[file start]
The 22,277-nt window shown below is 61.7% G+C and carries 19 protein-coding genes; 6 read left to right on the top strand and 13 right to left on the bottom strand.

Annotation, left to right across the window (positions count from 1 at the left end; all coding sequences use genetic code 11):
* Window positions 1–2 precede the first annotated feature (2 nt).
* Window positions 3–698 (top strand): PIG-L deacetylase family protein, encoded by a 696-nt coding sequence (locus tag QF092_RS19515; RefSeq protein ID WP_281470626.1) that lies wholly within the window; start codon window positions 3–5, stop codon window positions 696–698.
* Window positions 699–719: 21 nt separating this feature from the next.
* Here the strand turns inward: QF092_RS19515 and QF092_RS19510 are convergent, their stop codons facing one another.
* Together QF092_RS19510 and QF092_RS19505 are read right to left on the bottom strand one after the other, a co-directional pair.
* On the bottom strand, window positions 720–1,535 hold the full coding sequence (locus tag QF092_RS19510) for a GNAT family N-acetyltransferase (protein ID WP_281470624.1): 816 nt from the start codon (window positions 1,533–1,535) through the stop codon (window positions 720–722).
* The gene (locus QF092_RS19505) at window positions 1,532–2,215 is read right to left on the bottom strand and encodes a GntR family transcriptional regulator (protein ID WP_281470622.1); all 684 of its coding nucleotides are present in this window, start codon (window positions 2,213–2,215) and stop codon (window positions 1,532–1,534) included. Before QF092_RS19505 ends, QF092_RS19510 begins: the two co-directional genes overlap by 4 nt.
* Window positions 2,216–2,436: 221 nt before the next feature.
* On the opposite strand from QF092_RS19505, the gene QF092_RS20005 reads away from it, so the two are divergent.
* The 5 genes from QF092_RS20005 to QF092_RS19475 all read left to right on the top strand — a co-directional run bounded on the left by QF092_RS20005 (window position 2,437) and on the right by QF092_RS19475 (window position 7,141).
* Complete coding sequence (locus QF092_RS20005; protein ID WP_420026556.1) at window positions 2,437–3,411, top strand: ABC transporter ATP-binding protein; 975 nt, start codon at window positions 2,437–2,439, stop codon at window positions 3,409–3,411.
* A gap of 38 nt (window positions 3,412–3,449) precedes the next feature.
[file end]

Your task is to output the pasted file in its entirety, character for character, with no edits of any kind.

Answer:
The 22,277-nt window shown below is 61.7% G+C and carries 19 protein-coding genes; 6 read left to right on the top strand and 13 right to left on the bottom strand.

Annotation, left to right across the window (positions count from 1 at the left end; all coding sequences use genetic code 11):
* Window positions 1–2 precede the first annotated feature (2 nt).
* Window positions 3–698 (top strand): PIG-L deacetylase family protein, encoded by a 696-nt coding sequence (locus tag QF092_RS19515; RefSeq protein ID WP_281470626.1) that lies wholly within the window; start codon window positions 3–5, stop codon window positions 696–698.
* Window positions 699–719: 21 nt separating this feature from the next.
* Here the strand turns inward: QF092_RS19515 and QF092_RS19510 are convergent, their stop codons facing one another.
* Together QF092_RS19510 and QF092_RS19505 are read right to left on the bottom strand one after the other, a co-directional pair.
* On the bottom strand, window positions 720–1,535 hold the full coding sequence (locus tag QF092_RS19510) for a GNAT family N-acetyltransferase (protein ID WP_281470624.1): 816 nt from the start codon (window positions 1,533–1,535) through the stop codon (window positions 720–722).
* The gene (locus QF092_RS19505) at window positions 1,532–2,215 is read right to left on the bottom strand and encodes a GntR family transcriptional regulator (protein ID WP_281470622.1); all 684 of its coding nucleotides are present in this window, start codon (window positions 2,213–2,215) and stop codon (window positions 1,532–1,534) included. Before QF092_RS19505 ends, QF092_RS19510 begins: the two co-directional genes overlap by 4 nt.
* Window positions 2,216–2,436: 221 nt before the next feature.
* On the opposite strand from QF092_RS19505, the gene QF092_RS20005 reads away from it, so the two are divergent.
* The 5 genes from QF092_RS20005 to QF092_RS19475 all read left to right on the top strand — a co-directional run bounded on the left by QF092_RS20005 (window position 2,437) and on the right by QF092_RS19475 (window position 7,141).
* Complete coding sequence (locus QF092_RS20005; protein ID WP_420026556.1) at window positions 2,437–3,411, top strand: ABC transporter ATP-binding protein; 975 nt, start codon at window positions 2,437–2,439, stop codon at window positions 3,409–3,411.
* A gap of 38 nt (window positions 3,412–3,449) precedes the next feature.